Everywhere you look, you’re surrounded by their symbols: the all-seeing eye, a compass and a ruler, but what do they mean? Common Freemason symbols can be found in almost every building constructed prior to the '90s, but is it because of a vast global conspiracy? Or do masons just like to add a bit of flair to their work? The hidden symbols of Freemasons may seem like they have an ulterior motive when they’re being plastered around judiciary buildings and old castles, but that’s only because you don’t know what they mean. The Freemasons aren’t some cloak-and-dagger cult that meets up once a fortnight in order to decide the fate of the world; they’re actually men who live by the traditions of their forefathers who were obsessed with mathematics and Christianity – which is admittedly still a bit weird.
You may know that the eagle with two heads and the big fat letter "G" play important roles in the world of Freemasonry, but there are Freemason symbols you never knew existed, like the etchings that you won’t be able to stop seeing once you read about their meanings. Hopefully, once you have a better understanding of the meanings behind some of the Freemasonry’s most widely used symbols, you’ll be able to decode the mysterious world of stonecutting that swirls all around you like an unseen dust. And these Freemason facts might even give you a leg up if you want to join a secret society any time soon.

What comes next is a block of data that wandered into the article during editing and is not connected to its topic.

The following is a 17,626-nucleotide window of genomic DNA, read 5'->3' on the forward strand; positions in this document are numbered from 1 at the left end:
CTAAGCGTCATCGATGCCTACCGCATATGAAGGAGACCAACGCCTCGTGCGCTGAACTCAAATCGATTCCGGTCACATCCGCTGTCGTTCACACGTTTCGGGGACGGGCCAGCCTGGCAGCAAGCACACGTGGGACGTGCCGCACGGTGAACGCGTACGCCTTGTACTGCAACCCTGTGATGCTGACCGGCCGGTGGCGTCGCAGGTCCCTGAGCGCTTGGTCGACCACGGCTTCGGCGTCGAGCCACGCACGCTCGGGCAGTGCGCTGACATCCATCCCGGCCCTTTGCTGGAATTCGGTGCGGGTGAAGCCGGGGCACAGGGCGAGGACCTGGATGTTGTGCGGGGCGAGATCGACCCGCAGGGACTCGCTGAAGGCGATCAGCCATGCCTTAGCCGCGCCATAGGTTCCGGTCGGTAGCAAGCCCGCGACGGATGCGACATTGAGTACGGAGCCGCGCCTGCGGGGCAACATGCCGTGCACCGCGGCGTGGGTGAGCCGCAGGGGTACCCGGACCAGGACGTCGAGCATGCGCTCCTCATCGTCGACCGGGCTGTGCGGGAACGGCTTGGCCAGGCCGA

Everyone knows what an hourglass means, but they don't get it in the same way that Freemasons do. The foremost meaning behind this symbol is the eternal passage of time, "the sand slipping away until there is no more, and therefore a continual reminder that life is finite, and that therefore we should make the most of it while we can."
But it also acts as an analogy of the upper and the lower, and the need to turn the hourglass from top to bottom at times to continue the process symbolizes the continuous cycle between life and death and heaven and earth.
A sprig of acacia, considered by Freemasons to be a holy plant because Moses supposedly built his ark, the tabernacle, the ark of the covenant, the table for the showbread, and the rest of his sacred furniture out of the wood of the acacia. To Masons, a sprig of acacia stands for the immortality of the soul, and it reminds them of such because of the acacia tree's consistent evergreen nature.
And perhaps another twist on the immortality meaning is the possibility that it also stands for "life rises out of the grave," a lesson that everyone can glean from plant life everywhere.
The two-headed eagle has taken on many meanings and different forms throughout history, which is to be expected when the ol' double eagle dates back to around 3,000 BCE. But for Freemasons, the double-headed eagle not only symbolizes the dual nature of man and the Masons as a whole, but it also stands for the spiritual regeneration of oneself through the unification of opposites.
The blazing star, which isn't just any star, holds multiple meanings within a lodge. The meaning given to the star in the 28th Degree of the Ancient and Accepted Scottish Rite is that the star symbolizes the concept of Freemasonry at its highest peak. A man uses knowledge to become like a blazing star, shining with brilliance in the midst of darkness. Throughout the various rites, the star is said to be a beacon of truth.